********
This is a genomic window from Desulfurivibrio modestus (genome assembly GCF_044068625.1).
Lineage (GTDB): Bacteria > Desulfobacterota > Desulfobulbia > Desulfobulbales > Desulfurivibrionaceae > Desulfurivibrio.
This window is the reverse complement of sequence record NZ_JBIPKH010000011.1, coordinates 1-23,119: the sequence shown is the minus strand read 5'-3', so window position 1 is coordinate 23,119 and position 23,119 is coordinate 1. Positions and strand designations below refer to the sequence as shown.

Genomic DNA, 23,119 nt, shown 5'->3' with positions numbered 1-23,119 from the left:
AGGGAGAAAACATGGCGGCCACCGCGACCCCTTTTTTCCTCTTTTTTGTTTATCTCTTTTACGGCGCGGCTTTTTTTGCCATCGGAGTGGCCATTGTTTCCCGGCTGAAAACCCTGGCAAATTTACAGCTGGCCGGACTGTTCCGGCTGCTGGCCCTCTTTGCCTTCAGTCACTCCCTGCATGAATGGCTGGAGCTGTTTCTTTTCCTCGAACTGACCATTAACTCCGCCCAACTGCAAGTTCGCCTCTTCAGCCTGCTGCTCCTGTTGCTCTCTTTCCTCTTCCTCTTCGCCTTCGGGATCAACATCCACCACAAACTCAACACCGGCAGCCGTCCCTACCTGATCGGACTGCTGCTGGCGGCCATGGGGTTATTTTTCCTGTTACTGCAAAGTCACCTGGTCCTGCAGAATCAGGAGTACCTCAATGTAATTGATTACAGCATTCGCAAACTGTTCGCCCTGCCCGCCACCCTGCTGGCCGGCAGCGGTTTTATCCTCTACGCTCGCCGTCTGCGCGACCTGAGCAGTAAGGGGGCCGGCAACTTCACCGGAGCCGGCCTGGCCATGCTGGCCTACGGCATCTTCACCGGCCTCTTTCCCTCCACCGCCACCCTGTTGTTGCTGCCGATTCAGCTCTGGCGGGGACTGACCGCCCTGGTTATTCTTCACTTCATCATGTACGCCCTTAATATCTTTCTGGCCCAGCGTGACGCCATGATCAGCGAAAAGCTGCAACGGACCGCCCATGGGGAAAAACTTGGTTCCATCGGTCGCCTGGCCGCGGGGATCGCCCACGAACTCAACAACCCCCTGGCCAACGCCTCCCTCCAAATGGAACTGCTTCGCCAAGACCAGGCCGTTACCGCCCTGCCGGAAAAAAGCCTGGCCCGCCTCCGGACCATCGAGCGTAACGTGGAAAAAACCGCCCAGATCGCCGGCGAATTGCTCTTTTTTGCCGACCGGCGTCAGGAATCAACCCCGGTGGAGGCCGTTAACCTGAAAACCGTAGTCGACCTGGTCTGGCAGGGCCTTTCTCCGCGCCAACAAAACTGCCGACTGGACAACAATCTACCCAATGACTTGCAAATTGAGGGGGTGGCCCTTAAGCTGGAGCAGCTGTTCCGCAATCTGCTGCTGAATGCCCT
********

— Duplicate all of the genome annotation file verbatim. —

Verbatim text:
This is a genomic window from Desulfurivibrio modestus (genome assembly GCF_044068625.1).
Lineage (GTDB): Bacteria > Desulfobacterota > Desulfobulbia > Desulfobulbales > Desulfurivibrionaceae > Desulfurivibrio.
This window is the reverse complement of sequence record NZ_JBIPKH010000011.1, coordinates 1-23,119: the sequence shown is the minus strand read 5'-3', so window position 1 is coordinate 23,119 and position 23,119 is coordinate 1. Positions and strand designations below refer to the sequence as shown.

Genomic DNA, 23,119 nt, shown 5'->3' with positions numbered 1-23,119 from the left:
AGGGAGAAAACATGGCGGCCACCGCGACCCCTTTTTTCCTCTTTTTTGTTTATCTCTTTTACGGCGCGGCTTTTTTTGCCATCGGAGTGGCCATTGTTTCCCGGCTGAAAACCCTGGCAAATTTACAGCTGGCCGGACTGTTCCGGCTGCTGGCCCTCTTTGCCTTCAGTCACTCCCTGCATGAATGGCTGGAGCTGTTTCTTTTCCTCGAACTGACCATTAACTCCGCCCAACTGCAAGTTCGCCTCTTCAGCCTGCTGCTCCTGTTGCTCTCTTTCCTCTTCCTCTTCGCCTTCGGGATCAACATCCACCACAAACTCAACACCGGCAGCCGTCCCTACCTGATCGGACTGCTGCTGGCGGCCATGGGGTTATTTTTCCTGTTACTGCAAAGTCACCTGGTCCTGCAGAATCAGGAGTACCTCAATGTAATTGATTACAGCATTCGCAAACTGTTCGCCCTGCCCGCCACCCTGCTGGCCGGCAGCGGTTTTATCCTCTACGCTCGCCGTCTGCGCGACCTGAGCAGTAAGGGGGCCGGCAACTTCACCGGAGCCGGCCTGGCCATGCTGGCCTACGGCATCTTCACCGGCCTCTTTCCCTCCACCGCCACCCTGTTGTTGCTGCCGATTCAGCTCTGGCGGGGACTGACCGCCCTGGTTATTCTTCACTTCATCATGTACGCCCTTAATATCTTTCTGGCCCAGCGTGACGCCATGATCAGCGAAAAGCTGCAACGGACCGCCCATGGGGAAAAACTTGGTTCCATCGGTCGCCTGGCCGCGGGGATCGCCCACGAACTCAACAACCCCCTGGCCAACGCCTCCCTCCAAATGGAACTGCTTCGCCAAGACCAGGCCGTTACCGCCCTGCCGGAAAAAAGCCTGGCCCGCCTCCGGACCATCGAGCGTAACGTGGAAAAAACCGCCCAGATCGCCGGCGAATTGCTCTTTTTTGCCGACCGGCGTCAGGAATCAACCCCGGTGGAGGCCGTTAACCTGAAAACCGTAGTCGACCTGGTCTGGCAGGGCCTTTCTCCGCGCCAACAAAACTGCCGACTGGACAACAATCTACCCAATGACTTGCAAATTGAGGGGGTGGCCCTTAAGCTGGAGCAGCTGTTCCGCAATCTGCTGCTGAATGCCCT